Tartof SY, Xie F, Yadav R, Wernli KJ, Martin ET, Belongia EA, Gaglani M, Zimmerman RK, Talbot HK, Thornburg N, Flannery B; US Flu VE Network Investigators. Prior SARS-CoV-2 infection and COVID-19 vaccine effectiveness against outpatient illness during widespread circulation of SARS-CoV-2 Omicron variant, US Flu VE network. Influenza Other Respir Viruses. 2023 May;17(5):e13143. doi: 10.1111/irv.13143. PubMed
Hood N, Flannery B, Gaglani M, Beeram M, Wernli K, Jackson ML, Martin ET, Monto AS, Zimmerman R, Raviotta J, Belongia EA, McLean HQ, Kim S, Patel M, Chung J. Influenza vaccine effectiveness among children: 2011-2020. Pediatrics. 2023 Mar 24;e2022059922. doi: 10.1542/peds.2022-059922. Online ahead of print. PubMed
Bi Q, Dickerman BA, McLean HQ, Martin ET, Gaglani M, Wernli KJ, Goundappa B, Flannery B, Lipsitch M, Cobey S; US Flu Vaccine Effectiveness Network Investigators. Evaluating reduced effectiveness after repeat influenza vaccination while accounting for confounding by recent infection and within-season waning. medRxiv. 2023 Mar 17:2023.03.12.23287173. doi: 10.1101/2023.03.12.23287173. Preprint. PubMed
Lowry KP, Ichikawa L, Hubbard RA, Buist DSM, Bowles EJA, Henderson LM, Kerlikowske K, Specht JM, Sprague BL, Wernli KJ, Lee JM. Variation in second breast cancer risk after primary invasive cancer by time since primary cancer diagnosis and estrogen receptor status. Cancer. 2023 Feb 15. doi: 10.1002/cncr.34679. [Epub ahead of print]. PubMed
Su YR, Buist DS, Lee JM, Ichikawa L, Miglioretti DL, Aiello Bowles EJ, Wernli KJ, Kerlikowske K, Tosteson A, Lowry KP, Henderson LM, Sprague BL, Hubbard RA. Performance of statistical and machine learning risk prediction models for surveillance benefits and failures in breast cancer survivors. Cancer Epidemiol Biomarkers Prev. 2023 Jan 25:EPI-22-0677. doi: 10.1158/1055-9965.EPI-22-0677. [Epub ahead of print]. PubMed
Shafer L, Ahmed F, Kim S, Wernli KJ, Jackson ML, Nowalk MP, Bear T, Zimmerman RK, Martin ET, Monto AS, Gaglani M, Reis M, Chung JR, Flannery B, Uzicanin A. Relationship between telework experience and presenteeism during COVID-19 pandemic, United States, March-November 2020. Emerg Infect Dis. 2023 Feb;29(2):278-285. doi: 10.3201/eid2902.221014. Epub 2023 Jan 4. PubMed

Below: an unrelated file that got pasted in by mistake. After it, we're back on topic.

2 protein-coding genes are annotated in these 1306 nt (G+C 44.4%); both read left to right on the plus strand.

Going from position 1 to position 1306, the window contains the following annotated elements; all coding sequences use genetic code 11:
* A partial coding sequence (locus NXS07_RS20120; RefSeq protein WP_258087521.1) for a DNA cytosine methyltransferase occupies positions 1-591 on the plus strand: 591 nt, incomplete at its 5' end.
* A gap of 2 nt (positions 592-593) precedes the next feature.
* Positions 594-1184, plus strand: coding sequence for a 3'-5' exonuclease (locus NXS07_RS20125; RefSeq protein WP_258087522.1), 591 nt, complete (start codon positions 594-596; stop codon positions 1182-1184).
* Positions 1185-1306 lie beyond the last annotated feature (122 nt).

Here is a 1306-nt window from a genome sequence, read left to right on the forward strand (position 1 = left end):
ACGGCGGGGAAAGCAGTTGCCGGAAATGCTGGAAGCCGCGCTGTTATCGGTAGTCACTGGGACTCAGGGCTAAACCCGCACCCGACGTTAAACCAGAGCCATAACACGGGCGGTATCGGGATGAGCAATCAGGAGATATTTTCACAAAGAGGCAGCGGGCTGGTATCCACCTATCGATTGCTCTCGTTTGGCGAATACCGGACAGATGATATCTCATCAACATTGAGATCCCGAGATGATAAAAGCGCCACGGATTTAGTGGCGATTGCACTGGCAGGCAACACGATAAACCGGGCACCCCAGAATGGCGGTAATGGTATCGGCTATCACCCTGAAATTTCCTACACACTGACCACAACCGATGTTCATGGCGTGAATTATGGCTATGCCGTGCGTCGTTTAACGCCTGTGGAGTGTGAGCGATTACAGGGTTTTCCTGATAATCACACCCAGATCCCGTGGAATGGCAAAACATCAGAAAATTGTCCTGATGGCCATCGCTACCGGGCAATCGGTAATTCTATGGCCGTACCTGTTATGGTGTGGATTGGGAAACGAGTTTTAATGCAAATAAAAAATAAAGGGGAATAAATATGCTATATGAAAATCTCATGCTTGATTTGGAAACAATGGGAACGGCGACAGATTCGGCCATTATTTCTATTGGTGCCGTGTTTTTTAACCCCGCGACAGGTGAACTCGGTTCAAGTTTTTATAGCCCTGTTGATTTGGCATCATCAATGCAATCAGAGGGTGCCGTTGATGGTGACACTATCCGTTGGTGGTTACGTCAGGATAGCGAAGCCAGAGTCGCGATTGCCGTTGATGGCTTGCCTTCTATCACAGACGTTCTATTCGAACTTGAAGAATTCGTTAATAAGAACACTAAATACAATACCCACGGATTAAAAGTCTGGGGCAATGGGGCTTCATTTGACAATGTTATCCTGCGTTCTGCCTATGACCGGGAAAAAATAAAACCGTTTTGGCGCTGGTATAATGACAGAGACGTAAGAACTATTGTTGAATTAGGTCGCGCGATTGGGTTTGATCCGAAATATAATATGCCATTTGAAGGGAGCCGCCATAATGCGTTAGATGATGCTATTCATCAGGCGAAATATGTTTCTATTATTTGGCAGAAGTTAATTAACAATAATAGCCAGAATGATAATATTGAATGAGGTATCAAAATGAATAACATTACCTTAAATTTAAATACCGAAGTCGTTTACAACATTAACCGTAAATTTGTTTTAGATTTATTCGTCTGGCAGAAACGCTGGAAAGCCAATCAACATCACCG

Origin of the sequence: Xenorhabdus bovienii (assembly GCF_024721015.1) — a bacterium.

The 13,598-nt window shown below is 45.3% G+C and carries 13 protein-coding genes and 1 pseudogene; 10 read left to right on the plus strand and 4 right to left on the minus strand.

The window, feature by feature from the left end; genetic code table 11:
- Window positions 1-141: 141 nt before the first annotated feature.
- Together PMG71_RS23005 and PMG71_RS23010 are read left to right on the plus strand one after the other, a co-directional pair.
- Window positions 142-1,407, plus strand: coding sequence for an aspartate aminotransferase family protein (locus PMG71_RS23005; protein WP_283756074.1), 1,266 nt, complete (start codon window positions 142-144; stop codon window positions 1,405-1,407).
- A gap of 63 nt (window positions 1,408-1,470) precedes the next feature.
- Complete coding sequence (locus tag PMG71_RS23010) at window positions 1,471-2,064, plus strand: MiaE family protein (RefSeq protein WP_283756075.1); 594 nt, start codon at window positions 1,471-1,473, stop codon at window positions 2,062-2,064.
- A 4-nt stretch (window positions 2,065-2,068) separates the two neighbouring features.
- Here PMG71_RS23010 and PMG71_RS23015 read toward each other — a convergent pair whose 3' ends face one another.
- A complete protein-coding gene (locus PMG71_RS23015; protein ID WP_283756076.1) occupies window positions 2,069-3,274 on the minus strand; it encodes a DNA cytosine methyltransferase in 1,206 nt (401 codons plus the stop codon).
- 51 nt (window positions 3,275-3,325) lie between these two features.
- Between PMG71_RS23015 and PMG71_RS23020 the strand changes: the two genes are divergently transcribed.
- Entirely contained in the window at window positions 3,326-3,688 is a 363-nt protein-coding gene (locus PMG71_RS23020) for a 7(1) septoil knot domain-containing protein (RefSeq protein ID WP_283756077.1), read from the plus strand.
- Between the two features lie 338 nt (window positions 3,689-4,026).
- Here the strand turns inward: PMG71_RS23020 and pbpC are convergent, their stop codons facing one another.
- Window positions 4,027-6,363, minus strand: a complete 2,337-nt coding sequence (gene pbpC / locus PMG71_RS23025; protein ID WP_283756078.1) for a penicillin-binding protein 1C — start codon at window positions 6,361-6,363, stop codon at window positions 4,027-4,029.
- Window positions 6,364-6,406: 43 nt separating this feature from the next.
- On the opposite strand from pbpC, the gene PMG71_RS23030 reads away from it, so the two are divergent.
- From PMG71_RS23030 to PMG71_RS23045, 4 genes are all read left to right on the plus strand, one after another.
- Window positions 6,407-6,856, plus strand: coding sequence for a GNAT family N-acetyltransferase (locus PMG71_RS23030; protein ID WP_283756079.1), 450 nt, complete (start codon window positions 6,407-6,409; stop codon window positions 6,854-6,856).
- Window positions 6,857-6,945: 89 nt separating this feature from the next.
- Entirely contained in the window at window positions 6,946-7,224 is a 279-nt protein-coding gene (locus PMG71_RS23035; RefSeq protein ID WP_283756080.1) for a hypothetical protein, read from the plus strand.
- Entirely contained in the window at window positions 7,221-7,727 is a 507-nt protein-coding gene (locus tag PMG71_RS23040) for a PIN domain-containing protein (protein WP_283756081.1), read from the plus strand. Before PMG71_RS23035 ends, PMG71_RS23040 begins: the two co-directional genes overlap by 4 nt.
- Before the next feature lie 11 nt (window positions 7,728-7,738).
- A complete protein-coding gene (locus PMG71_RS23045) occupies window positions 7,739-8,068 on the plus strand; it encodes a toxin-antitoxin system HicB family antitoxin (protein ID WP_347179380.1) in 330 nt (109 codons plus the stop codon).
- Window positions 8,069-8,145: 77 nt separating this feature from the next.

Price AM, Flannery B, Talbot HK, Grijalva CG, Wernli KJ, Phillips CH, Monto AS, Martin ET, Belongia EA, McLean HQ, Gaglani M, Mutnal M, Geffel KM, Nowalk MP, Tartof SY, Florea A, McLean C, Kim SS, Patel MM, Chung JR. Influenza vaccine effectiveness against influenza A(H3N2)-related illness in the United States during the 2021-2022 influenza season. Clin Infect Dis. 2022 Dec 12:ciac941. doi: 10.1093/cid/ciac94. [Epub ahead of print]. PubMed
Jayasekera J, Zhao A, Schechter C, Lowry K, Yeh JM, Schwartz MD, O'Neill S, Wernli KJ, Stout N, Mandelblatt J, Kurian AW, Isaacs C. Reassessing the benefits and harms of risk-reducing medication considering the persistent risk of breast cancer mortality in estrogen receptor-positive breast cancer. J Clin Oncol. 2022 Dec 1:JCO2201342. doi: 10.1200/JCO.22.01342. [Epub ahead of print]. PubMed
How KPWHRI is contributing to better cancer screening and better outcomes for patients.
KPWHRI receives $10 million to continue vaccine effectiveness research for flu, COVID-19, and other respiratory diseases.
New research spotlights overdiagnosis, MRI before surgery, and a new way of predicting breast cancer risk
The VOICE study aims to improve the health and health care of people who had cancer as adolescents and young adults.
By partnering with patients, KPWHRI researchers developed 2 new interventions to boost lung cancer screening.
New study calculates risk-based approach to detect the most cancers with the fewest exams.
An epidemiologist identifies who is appropriately undergoing this imaging for breast cancer and who is not.